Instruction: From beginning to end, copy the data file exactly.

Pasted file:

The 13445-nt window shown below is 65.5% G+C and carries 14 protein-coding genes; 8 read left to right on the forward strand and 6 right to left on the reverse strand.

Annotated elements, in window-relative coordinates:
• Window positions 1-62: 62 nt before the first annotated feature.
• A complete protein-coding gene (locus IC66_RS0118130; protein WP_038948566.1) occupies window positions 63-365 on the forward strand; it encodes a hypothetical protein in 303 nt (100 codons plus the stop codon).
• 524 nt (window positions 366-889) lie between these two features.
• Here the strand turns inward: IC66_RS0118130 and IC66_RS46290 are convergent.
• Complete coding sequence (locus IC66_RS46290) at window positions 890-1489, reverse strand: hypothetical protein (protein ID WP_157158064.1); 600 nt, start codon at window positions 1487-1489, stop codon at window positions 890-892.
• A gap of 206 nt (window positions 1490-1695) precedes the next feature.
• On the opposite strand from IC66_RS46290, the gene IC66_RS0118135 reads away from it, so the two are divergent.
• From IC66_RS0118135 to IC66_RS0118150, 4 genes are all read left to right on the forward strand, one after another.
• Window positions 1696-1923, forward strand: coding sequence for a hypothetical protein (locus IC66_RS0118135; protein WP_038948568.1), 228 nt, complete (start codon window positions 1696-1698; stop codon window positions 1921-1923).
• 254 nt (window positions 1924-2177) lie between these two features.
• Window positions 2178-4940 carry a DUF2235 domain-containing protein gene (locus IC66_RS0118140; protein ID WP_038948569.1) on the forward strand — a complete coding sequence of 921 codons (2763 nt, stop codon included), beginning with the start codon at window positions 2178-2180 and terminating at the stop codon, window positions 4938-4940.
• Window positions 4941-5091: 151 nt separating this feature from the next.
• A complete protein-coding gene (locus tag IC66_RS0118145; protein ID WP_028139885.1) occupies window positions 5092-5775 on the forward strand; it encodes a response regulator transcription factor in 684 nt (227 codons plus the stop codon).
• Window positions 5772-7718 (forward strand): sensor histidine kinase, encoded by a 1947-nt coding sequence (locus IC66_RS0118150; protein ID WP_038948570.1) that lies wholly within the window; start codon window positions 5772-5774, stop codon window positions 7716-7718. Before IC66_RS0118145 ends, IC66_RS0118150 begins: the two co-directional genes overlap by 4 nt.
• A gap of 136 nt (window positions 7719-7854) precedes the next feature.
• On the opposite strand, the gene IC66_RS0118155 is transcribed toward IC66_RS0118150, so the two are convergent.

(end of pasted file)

The 13445-nt window shown below is 65.5% G+C and carries 14 protein-coding genes; 8 read left to right on the forward strand and 6 right to left on the reverse strand.

Annotated elements, in window-relative coordinates:
• Window positions 1-62: 62 nt before the first annotated feature.
• A complete protein-coding gene (locus IC66_RS0118130; protein WP_038948566.1) occupies window positions 63-365 on the forward strand; it encodes a hypothetical protein in 303 nt (100 codons plus the stop codon).
• 524 nt (window positions 366-889) lie between these two features.
• Here the strand turns inward: IC66_RS0118130 and IC66_RS46290 are convergent.
• Complete coding sequence (locus IC66_RS46290) at window positions 890-1489, reverse strand: hypothetical protein (protein ID WP_157158064.1); 600 nt, start codon at window positions 1487-1489, stop codon at window positions 890-892.
• A gap of 206 nt (window positions 1490-1695) precedes the next feature.
• On the opposite strand from IC66_RS46290, the gene IC66_RS0118135 reads away from it, so the two are divergent.
• From IC66_RS0118135 to IC66_RS0118150, 4 genes are all read left to right on the forward strand, one after another.
• Window positions 1696-1923, forward strand: coding sequence for a hypothetical protein (locus IC66_RS0118135; protein WP_038948568.1), 228 nt, complete (start codon window positions 1696-1698; stop codon window positions 1921-1923).
• 254 nt (window positions 1924-2177) lie between these two features.
• Window positions 2178-4940 carry a DUF2235 domain-containing protein gene (locus IC66_RS0118140; protein ID WP_038948569.1) on the forward strand — a complete coding sequence of 921 codons (2763 nt, stop codon included), beginning with the start codon at window positions 2178-2180 and terminating at the stop codon, window positions 4938-4940.
• Window positions 4941-5091: 151 nt separating this feature from the next.
• A complete protein-coding gene (locus tag IC66_RS0118145; protein ID WP_028139885.1) occupies window positions 5092-5775 on the forward strand; it encodes a response regulator transcription factor in 684 nt (227 codons plus the stop codon).
• Window positions 5772-7718 (forward strand): sensor histidine kinase, encoded by a 1947-nt coding sequence (locus IC66_RS0118150; protein ID WP_038948570.1) that lies wholly within the window; start codon window positions 5772-5774, stop codon window positions 7716-7718. Before IC66_RS0118145 ends, IC66_RS0118150 begins: the two co-directional genes overlap by 4 nt.
• A gap of 136 nt (window positions 7719-7854) precedes the next feature.
• On the opposite strand, the gene IC66_RS0118155 is transcribed toward IC66_RS0118150, so the two are convergent.